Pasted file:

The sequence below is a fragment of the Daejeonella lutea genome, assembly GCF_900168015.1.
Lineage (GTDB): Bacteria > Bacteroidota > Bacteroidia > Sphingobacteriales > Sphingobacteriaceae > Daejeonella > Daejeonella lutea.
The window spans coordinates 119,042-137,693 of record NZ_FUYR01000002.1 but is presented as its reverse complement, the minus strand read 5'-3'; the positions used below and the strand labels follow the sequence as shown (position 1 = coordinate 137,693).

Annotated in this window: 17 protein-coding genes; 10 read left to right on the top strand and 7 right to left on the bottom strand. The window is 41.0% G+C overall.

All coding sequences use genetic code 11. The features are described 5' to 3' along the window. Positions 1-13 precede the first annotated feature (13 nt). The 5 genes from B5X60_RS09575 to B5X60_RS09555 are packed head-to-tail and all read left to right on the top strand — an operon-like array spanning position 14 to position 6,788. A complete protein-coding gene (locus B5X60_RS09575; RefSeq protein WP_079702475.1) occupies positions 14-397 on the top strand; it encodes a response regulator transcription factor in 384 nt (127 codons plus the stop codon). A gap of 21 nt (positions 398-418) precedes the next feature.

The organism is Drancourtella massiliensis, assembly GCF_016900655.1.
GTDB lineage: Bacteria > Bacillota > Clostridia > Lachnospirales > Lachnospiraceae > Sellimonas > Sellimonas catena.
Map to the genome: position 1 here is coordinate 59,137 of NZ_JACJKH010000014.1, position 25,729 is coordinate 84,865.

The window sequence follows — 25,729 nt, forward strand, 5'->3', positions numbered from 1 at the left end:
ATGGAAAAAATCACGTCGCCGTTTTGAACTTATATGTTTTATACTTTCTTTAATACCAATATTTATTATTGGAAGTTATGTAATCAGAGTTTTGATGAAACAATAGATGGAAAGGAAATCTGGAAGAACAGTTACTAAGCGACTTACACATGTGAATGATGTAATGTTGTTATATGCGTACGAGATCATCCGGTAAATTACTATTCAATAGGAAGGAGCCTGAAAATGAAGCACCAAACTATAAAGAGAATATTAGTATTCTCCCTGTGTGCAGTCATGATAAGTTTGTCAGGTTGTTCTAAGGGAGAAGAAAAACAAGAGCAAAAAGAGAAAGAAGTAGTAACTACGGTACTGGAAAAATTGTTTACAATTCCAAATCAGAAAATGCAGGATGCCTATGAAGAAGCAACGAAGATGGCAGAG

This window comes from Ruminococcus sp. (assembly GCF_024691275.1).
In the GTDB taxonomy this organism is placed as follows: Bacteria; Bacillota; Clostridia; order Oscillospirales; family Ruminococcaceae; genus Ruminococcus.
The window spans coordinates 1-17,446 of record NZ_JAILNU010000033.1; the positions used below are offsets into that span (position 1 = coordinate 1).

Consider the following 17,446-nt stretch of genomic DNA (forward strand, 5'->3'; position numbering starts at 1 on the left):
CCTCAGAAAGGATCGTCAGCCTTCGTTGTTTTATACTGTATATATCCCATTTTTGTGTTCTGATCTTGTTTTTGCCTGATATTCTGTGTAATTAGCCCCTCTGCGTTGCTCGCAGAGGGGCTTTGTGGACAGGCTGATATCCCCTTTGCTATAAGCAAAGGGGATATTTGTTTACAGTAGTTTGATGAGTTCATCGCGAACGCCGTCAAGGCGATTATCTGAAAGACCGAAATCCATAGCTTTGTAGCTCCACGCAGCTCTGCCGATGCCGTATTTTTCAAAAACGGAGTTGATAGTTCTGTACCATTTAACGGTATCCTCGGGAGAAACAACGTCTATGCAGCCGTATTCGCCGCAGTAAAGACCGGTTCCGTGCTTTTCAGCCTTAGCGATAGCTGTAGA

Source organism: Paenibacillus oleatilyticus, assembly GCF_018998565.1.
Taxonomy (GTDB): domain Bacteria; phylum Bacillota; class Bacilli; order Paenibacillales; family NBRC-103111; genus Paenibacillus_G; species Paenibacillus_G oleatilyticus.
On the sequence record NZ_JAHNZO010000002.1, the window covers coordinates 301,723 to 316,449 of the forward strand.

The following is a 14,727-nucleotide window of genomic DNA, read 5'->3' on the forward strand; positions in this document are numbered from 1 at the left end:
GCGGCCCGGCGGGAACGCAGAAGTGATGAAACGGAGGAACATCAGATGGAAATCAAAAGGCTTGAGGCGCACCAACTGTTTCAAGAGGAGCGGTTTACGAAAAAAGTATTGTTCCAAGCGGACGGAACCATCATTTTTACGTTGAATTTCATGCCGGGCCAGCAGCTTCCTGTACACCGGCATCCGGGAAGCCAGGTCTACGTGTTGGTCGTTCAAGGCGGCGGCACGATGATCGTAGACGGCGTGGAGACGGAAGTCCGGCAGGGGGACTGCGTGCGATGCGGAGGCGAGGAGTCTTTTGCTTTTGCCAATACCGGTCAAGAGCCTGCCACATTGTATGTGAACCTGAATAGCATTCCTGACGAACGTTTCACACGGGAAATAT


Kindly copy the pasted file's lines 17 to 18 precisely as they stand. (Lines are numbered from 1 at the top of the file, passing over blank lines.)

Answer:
Taxonomy (GTDB): domain Bacteria; phylum Bacillota; class Bacilli; order Paenibacillales; family NBRC-103111; genus Paenibacillus_G; species Paenibacillus_G oleatilyticus.
On the sequence record NZ_JAHNZO010000002.1, the window covers coordinates 301,723 to 316,449 of the forward strand.